connected to said body to define the hinge.

11. A closure in accordance with claim 10, wherein the frangible seal is
constructed of a material having a sufficient resiliency to effect return of
said flap-
like transverse wall portion substantially to its initial, unbroken
orientation
occluding said passage after removal of the fluid transfer device used to open
the
flap-like transverse wall portion.

12. A container assembly for containing a product, the assembly comprising:
a container having a chamber defined therein, the container further defining
a mouth in fluid communication with the chamber; and
a closure mounted across the container mouth through which a product can
be transferred using a transfer device, the closure including
a body disposed across said container mouth, said body defining a passage
having an exterior opening to receive the transfer device; and
a frangible seal initially extending across said passage to sealingly occlude
said passage, said frangible seal including a generally flap-like transverse
wall
portion having a first peripheral section frangibly connected to an adjacent
region
of said body and a second peripheral section defining a hinge connecting the



19

transverse wall portion to the body, the frangible connection for the first
peripheral
portion constructed to be broken by the transfer device to open the transverse
wall
portion about the hinge and establish fluid communication between the transfer

device and the chamber of said container.

13. A container assembly in accordance with claim 12, wherein the container is

selected from the group consisting of a bottle, a vial, a bag, and a tube set.

14. A container assembly in accordance with claim 12 or 13, wherein the
frangible connection for the first peripheral section includes a frangible
connecting
web of reduced thickness frangibly connecting the first peripheral section of
said
flap-like transverse wall portion to the adjacent region of said body, the
second
peripheral section of said flap-like transverse wall portion being permanently

connected to said body to define the hinge.

15. A container assembly in accordance with any one of claims 12 to 14,
wherein the frangible seal is constructed of a material having a sufficient
resiliency to effect return of said flap-like transverse wall portion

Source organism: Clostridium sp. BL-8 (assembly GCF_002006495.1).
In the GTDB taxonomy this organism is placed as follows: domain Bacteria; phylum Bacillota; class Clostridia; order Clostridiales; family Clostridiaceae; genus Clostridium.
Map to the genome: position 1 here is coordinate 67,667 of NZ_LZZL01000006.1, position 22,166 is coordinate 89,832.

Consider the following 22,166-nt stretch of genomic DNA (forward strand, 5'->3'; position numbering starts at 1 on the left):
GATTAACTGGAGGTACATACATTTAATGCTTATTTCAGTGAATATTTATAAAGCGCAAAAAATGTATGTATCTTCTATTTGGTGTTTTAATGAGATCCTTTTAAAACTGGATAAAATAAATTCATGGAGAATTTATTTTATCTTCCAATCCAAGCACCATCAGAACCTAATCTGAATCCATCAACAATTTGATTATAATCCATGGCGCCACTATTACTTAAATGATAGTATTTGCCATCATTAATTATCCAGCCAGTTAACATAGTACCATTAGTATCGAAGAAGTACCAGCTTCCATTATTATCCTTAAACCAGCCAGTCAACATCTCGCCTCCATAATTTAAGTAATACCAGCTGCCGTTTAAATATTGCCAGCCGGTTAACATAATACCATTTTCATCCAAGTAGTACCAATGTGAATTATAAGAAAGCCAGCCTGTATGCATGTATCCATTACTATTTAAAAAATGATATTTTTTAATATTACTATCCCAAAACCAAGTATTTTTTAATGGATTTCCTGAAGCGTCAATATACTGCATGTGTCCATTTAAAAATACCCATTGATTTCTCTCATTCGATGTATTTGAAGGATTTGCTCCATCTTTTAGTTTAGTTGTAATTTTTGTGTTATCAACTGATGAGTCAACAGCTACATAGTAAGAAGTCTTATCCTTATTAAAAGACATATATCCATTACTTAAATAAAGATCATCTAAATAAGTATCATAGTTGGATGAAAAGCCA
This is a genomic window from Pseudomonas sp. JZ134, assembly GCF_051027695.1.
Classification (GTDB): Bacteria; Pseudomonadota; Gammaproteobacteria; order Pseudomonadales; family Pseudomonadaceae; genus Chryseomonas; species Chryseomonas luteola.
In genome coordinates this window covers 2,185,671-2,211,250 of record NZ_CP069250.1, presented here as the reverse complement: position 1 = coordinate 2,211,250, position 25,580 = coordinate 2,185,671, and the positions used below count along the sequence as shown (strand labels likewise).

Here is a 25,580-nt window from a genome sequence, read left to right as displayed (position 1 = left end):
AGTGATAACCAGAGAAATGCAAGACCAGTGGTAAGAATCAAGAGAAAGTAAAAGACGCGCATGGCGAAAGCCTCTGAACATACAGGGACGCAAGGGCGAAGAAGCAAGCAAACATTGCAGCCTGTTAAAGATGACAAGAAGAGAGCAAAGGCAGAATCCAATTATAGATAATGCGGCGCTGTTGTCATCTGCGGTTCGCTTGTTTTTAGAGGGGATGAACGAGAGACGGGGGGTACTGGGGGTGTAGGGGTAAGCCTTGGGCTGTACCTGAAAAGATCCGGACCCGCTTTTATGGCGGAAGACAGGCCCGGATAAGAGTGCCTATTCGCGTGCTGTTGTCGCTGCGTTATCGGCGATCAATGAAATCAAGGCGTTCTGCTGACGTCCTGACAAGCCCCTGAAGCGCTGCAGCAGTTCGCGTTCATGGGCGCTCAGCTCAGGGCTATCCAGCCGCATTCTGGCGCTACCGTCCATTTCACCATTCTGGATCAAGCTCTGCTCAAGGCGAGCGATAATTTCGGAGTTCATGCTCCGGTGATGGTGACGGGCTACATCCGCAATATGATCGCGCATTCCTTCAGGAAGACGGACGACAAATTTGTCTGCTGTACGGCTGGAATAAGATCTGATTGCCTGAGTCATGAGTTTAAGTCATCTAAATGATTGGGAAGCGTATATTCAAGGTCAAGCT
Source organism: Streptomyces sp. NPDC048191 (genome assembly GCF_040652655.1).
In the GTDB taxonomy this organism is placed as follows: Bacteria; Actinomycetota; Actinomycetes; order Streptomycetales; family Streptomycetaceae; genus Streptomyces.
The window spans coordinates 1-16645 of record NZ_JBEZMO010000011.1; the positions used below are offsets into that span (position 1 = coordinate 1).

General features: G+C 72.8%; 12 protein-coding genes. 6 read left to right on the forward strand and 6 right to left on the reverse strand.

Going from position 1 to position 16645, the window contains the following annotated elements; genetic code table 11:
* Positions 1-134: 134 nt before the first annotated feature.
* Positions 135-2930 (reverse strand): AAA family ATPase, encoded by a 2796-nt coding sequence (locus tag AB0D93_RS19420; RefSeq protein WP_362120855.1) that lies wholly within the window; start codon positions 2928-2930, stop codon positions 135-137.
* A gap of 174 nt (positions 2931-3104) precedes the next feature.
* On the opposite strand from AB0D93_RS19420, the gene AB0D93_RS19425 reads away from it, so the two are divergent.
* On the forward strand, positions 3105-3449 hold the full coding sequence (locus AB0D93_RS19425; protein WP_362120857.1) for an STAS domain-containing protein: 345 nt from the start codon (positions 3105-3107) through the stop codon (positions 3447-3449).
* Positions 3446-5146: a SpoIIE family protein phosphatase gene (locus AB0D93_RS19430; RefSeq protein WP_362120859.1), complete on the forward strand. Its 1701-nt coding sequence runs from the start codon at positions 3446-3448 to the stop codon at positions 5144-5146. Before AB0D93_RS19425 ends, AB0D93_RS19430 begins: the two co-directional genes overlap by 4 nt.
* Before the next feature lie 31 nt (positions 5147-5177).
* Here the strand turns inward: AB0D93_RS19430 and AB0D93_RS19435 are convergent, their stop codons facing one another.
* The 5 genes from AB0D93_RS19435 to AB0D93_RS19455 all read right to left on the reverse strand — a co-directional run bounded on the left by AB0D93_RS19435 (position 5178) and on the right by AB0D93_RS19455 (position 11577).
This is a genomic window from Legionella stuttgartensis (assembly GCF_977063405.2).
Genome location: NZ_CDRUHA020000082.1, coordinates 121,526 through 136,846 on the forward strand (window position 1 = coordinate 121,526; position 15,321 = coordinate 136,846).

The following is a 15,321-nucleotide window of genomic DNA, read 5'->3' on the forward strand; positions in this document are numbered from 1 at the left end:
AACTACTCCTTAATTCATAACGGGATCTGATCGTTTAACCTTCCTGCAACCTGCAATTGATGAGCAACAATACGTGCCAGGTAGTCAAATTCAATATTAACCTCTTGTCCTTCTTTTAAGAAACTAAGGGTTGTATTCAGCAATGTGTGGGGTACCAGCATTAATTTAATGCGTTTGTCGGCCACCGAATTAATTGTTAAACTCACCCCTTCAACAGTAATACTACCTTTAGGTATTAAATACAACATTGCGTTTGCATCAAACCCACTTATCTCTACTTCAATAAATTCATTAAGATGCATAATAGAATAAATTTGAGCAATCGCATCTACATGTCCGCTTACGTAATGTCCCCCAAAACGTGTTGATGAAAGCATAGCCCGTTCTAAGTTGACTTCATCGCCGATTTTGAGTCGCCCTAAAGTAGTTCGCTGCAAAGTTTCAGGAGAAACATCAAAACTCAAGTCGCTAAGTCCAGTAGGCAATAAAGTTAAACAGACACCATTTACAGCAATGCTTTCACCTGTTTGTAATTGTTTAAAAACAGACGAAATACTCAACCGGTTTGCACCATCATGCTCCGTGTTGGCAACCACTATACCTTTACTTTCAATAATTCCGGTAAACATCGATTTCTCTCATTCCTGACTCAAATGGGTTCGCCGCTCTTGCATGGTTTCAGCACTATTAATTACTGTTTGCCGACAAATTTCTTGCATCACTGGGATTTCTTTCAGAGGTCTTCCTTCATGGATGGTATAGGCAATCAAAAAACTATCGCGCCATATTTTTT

substantially to
its initial, unbroken orientation occluding said passage after removal of the
transfer device used to open the flap-like transverse wall portion.

16. A container assembly in accordance with any one of claims 12 to 14,
wherein said frangible seal further includes an engaging protuberance
projecting
therefrom, said protuberance having a distal end to be engaged by the transfer

device.

17. A container assembly in accordance with claim 12, wherein said frangible
seal has a stress concentrating element disposed to concentrate force applied
by
the transfer device to initiate breakage of the frangible connection for the
first
peripheral section.

18. A closure for mounting across a mouth of a container and through which
fluid can be transferred with a fluid transfer device, said closure
comprising:
a body for being disposed on said container across said container mouth to
initially occlude said container mouth, said body defining a passage with an
exterior opening for receiving the fluid transfer device; and



20

a frangible seal that initially extends across said passage to sealingly
occlude said passage, said frangible seal constructed to be broken when
engaged
by the fluid transfer device to establish fluid communication between the
device
and an interior of said container, and wherein said body has a transverse wall
and a
connector spout extending outwardly from said transverse wall, said connector
spout together with said transverse wall defining said passage, said connector

spout having a distal end at one end of said passage to define said exterior
opening, and wherein said frangible seal includes a generally flap-like
transverse
wall portion positioned across said passage, said frangible seal further
including a
frangible, reduced thickness connecting web frangibly connecting a first
portion of
a periphery of said flap-like transverse wall portion to a first adjacent
region of
said body transverse wall, a second portion of said periphery of said flap-
like
transverse wall portion being permanently connected to a second adjacent
region
of said body transverse wall, to define a hinge connection.

19. A closure in accordance with claim 18, wherein said body and said
frangible seal are molded together as a unitary structure.

20. A closure in accordance with claim 18 or 19, wherein said connector spout
has a laterally projecting formation on said body for engaging a luer lock
syringe.
21. A closure in accordance with any one of claims 18 to 20, wherein said
frangible seal is constructed of a material having a sufficient resiliency to
effect
return of said flap-like transverse wall portion substantially to its initial,
unbroken
orientation occluding said passage after removal of the fluid transfer device
from
said spout.

22. A closure in accordance with any one of claims 18 to 20, wherein said
frangible seal further includes an engaging protuberance projecting therefrom,
said
protuberance having a distal end for engagement by a male member of the fluid
transfer device.

23. A closure in accordance with claim 22, wherein said protuberance has a
stress concentrating element mounted on a proximal end thereof disposed to
concentrate force applied by the fluid transfer device to initiate breakage of
the



21

frangible connector of the first peripheral portion of said flap-like
transverse wall
portion.

24. A closure in accordance with any one of claims 18 to 23, wherein said
closure further includes a peelable film sealingly secured to a portion of
said body
around and over said passage exterior opening.